For Palm Sunday

Palm Sunday_1

Today’s calendar says “Palm Sunday” in small italicized letters, and on the way to church this morning we read the original event from Matthew 21. We briefly discuss the significance of the Day, what it meant for the people of that time, and how it could impact us today- if we let it.

Jesus rode into Jerusalem on a colt.

Not a fierce horse, or a war prepared chariot.

On a colt. An untrained borrowed colt.

/ / / / / / / / / /

We enter the sanctuary and quickly find our chosen pew. Comfortable. Soft. Clean.

I watch as God’s people casually pour into the room, into fellowship with one another, and then into worship of the King.

“Yahweh, Yahweh, we love to shout Your Name O’Lord!”

We’re singing and shouting as our hearts break wide open, spilling onto our cheeks. And I’m reflecting on that passage in Matthew:

‘Then the multitudes who went before and those who followed cried out, saying:

“Hosanna to the Son of David!
‘Blessed is He who comes in the name of the Lord!’
Hosanna in the highest!”’

I begin seeing myself in that scene. I see these people there. We’re throwing our cloaks before him, shouting and praising because if we don’t, the rocks themselves would cry out.

And I wonder- how many of us lift His Name in adoration and praise, only to turn in rejection just as they did on that Day? And how does He receive it all? What was that Day like for the God-Man Jesus who committed Himself to no one because He knew the hearts of all? The One who knew every one of them would forsake Him, who knew Judas would betray Him into the hands of wicked men, yet washed feet despite their sin.

He knew the ones singing, “Hosannah!” would soon be shouting “Crucify Him!”

“But Your love never fails, it never gives up, it never runs out on me.”

We continue in this rhythm of worship and again I’m reminded of that love. That gracious gift no man can earn and no man deserves. I’m reminded that He gave His life for me while I was a sinner, not waiting for me to repent or get myself together.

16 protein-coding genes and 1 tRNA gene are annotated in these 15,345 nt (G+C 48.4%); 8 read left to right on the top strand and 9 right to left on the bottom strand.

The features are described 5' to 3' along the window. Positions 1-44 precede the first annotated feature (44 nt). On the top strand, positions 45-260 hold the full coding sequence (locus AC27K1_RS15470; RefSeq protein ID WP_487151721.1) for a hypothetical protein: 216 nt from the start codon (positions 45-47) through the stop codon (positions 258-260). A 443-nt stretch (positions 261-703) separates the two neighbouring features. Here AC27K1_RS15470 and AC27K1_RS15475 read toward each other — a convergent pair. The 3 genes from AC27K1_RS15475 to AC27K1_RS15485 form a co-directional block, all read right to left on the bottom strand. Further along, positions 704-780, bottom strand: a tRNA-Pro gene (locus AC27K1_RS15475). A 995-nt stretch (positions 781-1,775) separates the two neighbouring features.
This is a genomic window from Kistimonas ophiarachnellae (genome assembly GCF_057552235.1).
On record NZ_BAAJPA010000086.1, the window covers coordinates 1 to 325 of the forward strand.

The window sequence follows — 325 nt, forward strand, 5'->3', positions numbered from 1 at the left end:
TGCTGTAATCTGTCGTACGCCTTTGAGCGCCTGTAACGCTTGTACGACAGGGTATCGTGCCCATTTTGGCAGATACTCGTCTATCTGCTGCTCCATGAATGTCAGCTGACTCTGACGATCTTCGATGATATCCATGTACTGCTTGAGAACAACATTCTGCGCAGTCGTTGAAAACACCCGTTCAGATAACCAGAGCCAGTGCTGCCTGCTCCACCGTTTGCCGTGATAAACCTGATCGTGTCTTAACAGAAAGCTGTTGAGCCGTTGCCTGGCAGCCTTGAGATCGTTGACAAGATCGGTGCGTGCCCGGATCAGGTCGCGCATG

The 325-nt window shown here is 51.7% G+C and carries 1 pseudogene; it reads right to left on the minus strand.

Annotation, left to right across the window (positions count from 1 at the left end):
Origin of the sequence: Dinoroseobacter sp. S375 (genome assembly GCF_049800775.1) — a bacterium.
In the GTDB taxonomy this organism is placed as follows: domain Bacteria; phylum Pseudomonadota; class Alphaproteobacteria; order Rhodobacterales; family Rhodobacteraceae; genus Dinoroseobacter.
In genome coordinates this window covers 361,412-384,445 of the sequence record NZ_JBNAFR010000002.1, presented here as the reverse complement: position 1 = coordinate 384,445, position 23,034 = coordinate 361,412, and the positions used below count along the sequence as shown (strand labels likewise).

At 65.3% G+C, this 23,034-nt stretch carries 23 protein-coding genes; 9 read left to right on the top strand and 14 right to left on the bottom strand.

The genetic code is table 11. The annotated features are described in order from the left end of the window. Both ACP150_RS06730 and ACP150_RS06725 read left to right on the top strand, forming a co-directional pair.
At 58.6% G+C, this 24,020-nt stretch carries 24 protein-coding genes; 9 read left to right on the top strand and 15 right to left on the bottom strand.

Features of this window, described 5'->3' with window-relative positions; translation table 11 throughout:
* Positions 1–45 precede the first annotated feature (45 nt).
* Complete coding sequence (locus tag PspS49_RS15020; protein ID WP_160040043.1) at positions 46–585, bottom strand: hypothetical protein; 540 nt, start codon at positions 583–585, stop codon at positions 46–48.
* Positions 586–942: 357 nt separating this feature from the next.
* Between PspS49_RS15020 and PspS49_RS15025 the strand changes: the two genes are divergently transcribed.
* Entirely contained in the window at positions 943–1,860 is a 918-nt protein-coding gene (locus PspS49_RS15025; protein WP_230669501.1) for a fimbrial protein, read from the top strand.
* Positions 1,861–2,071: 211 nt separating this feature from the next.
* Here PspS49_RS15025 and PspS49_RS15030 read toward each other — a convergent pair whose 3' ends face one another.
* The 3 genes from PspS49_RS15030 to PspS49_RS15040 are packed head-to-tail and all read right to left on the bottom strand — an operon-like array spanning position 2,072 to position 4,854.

His love never fails. He didn’t give up on men even as they spit in His blood splattered face demanding His death, shouting that He take Himself down from that cross. Even then He cried out, “Father, forgive them, for they do not know what they do.”

This God-Man who wrapped Himself in flesh and submitted Himself to those created by His own hands. The one who calms a storm with a word and conquered the last enemy- death itself. The One demonstrating His love for us in the gruesome act of giving life through dying.

He rode in on a colt.

This is Palm Sunday. This is the day the Lord has made; We will rejoice and be glad in it.

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When The Effort Outweighs The Error

Fasting copy

It’s 3:00 in the afternoon as we merge onto I5 headed home from a long day at school. My girl had burst into my classroom showcasing a proud smile and a perfect grade on her recent History test. It’s moments like these- seeing her joy over a school assignment- that  give me butterflies. I used to think only cute boys gave girls butterflies. I never imagined babies grown into high-schoolers could make a mom feel so undone. It’s not the perfect score that pleases me in this moment. It’s her perfect joy. She really does care about her work. She is putting in effort, reaping the benefits of her hard work, and she’s proud of it.

She decides the score deserves a stop for ice cream on the way home and I hesitate. I’m not quick to respond because I need to evaluate the situation. What message do I give her if we go for ice cream because she received a perfect grade? If she had tried just as hard and received a low A or even a C would I still take her out for ice cream? Would she even expect ice cream?

Does she understand how valuable her effort is? That red mark doesn’t always reflect the effort, but the effort- doesn’t it always reflect the heart?

As I’m weighing and contemplating something as simple as ice cream, she’s laughing and telling me all about myself. How she knew I wouldn’t go for it- why would I give her ice cream for something she should be doing anyway… or something like that. And I tell her that her reward for her hard work is the perfect grade. And that’s that.